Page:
The driable pediculostatic agents of the present invention generally comprise pharmaceutically or cosmetically acceptable compositions suitable for topical application to the hair, body and scalp of animals and humans which induce an immersion reflex effect in lice and which cause the lice to remain immobile when the agent dries. In a preferred embodiment, the driable pediculostatic agent is a water-soluble liquid or is incorporated into a liquid or semisolid composition which is flowable or spreadable over the scalp when in its wet form. These compositions are convenient in use, and are an effective medium for coating the lice and scalp.
There are a number of acceptable formulations suitable for use in the present invention, including but not limited to, solutions, lotions, sprays, creams, ointments, emollients, salves, and gels. Descriptions of non-limiting examples of suitable formulations may be found in the PHYSICIAN'S DESK REFERENCE, Medical Economics Co., Pub., Oradell, N.J., PHARMACEUTICAL DOSAGE FORMS AND DRUG DELIVERY SYSTEMS, 1995, Williams & Wilkins, Malvern, Pa. and THE NATIONAL FORMULARY, American Pharmaceutical Association, Pub., Washington, DC., each of which is incorporated herein by reference in its entirety.
The driable pediculostatic agent is preferably transparent or translucent in order to facilitate observation of the area being treated, and is preferably easily driable and easily removed once dried, such as by rinsing with water, or is readily washed out using a shampoo. In general, the driable pediculostatic agent used in the present invention is a liquid or semisolid that, upon drying, presents a barrier that prevents the transfer of oxygen to the lice.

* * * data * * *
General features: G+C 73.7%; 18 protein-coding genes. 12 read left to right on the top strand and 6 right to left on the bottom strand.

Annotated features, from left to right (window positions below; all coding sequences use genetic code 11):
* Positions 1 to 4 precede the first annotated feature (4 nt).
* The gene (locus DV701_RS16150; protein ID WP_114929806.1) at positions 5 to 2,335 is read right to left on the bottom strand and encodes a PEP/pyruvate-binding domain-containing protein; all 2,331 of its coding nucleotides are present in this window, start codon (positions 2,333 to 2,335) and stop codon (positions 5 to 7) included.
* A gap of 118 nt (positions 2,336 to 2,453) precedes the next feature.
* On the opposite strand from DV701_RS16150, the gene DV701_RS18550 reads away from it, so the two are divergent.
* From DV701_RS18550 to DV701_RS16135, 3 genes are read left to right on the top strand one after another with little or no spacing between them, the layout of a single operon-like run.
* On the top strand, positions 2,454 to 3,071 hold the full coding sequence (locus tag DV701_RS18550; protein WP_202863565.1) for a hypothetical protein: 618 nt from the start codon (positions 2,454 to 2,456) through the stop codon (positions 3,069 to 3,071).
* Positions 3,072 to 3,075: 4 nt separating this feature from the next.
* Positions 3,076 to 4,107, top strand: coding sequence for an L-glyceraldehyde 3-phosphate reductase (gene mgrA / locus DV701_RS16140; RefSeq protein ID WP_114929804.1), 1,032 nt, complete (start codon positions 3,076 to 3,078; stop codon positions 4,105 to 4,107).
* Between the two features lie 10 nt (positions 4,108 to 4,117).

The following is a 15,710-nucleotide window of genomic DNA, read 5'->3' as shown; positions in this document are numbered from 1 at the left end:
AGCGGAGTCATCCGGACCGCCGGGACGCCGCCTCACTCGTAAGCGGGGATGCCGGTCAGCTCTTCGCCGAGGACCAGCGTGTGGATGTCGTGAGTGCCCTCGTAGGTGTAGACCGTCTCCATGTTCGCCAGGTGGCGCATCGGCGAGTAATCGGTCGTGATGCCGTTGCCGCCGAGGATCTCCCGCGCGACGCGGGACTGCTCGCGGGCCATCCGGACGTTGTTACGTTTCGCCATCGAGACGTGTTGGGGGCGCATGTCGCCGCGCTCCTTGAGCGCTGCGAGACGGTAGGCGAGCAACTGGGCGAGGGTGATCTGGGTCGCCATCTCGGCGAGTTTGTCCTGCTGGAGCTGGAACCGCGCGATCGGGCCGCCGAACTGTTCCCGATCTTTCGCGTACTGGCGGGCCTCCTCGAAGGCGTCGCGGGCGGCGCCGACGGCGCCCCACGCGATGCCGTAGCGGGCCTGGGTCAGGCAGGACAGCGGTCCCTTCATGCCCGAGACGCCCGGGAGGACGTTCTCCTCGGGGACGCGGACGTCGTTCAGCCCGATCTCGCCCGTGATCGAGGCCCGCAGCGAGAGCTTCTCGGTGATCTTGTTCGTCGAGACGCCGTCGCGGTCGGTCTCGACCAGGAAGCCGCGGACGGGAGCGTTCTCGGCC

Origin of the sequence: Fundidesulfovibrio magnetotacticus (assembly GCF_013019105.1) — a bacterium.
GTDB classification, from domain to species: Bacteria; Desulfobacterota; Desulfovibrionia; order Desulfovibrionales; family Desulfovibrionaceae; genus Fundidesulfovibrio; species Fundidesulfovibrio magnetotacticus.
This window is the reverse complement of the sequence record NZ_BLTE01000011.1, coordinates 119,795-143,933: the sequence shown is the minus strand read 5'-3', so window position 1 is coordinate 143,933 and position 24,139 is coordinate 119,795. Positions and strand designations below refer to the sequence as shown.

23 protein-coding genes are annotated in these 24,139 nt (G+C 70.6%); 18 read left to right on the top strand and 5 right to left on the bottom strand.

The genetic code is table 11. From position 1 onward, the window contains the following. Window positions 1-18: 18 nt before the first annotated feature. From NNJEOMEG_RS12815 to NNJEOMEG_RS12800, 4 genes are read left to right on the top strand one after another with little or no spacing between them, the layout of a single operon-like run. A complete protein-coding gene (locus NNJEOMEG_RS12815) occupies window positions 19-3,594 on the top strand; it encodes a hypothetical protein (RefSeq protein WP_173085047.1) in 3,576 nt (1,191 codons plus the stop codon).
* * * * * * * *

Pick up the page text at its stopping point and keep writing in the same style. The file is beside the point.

While the driable pediculostatic agents of the invention are preferably water-soluble or aqueous-based, water by itself is not a suitable driable pediculostatic agent. While water triggers the immersion reflex, upon drying the lice recover and regain mobility.
It has been found that aqueous or organic compositions containing surfactants are effective driable pediculostatic agents. While not intending to be bound by any particular theory of operation, it is believed that the surfactant not only triggers the immersion reflex by increasing the ability of the water to effectively coat the lice, thereby blocking their breathing apparatus, but it also covers the lice with a film or coating of surfactant which blocks their breathing apparatus upon evaporation of the solvents from the composition. Once dried, this film encases the louse, blocking its ability to breathe until the dried agent is removed, such as would typically occur by resolubilization.
Thus, in a preferred embodiment, the driable pediculostatic agent of the present invention is a composition containing one or more surfactants. Typically, the surfactant is present in an amount of about 0.1 wt % to 80 wt %, preferably about 1 wt % to 50 wt % In some instances, the surfactant can be applied neat and caused to form a film on the lice by application of heat.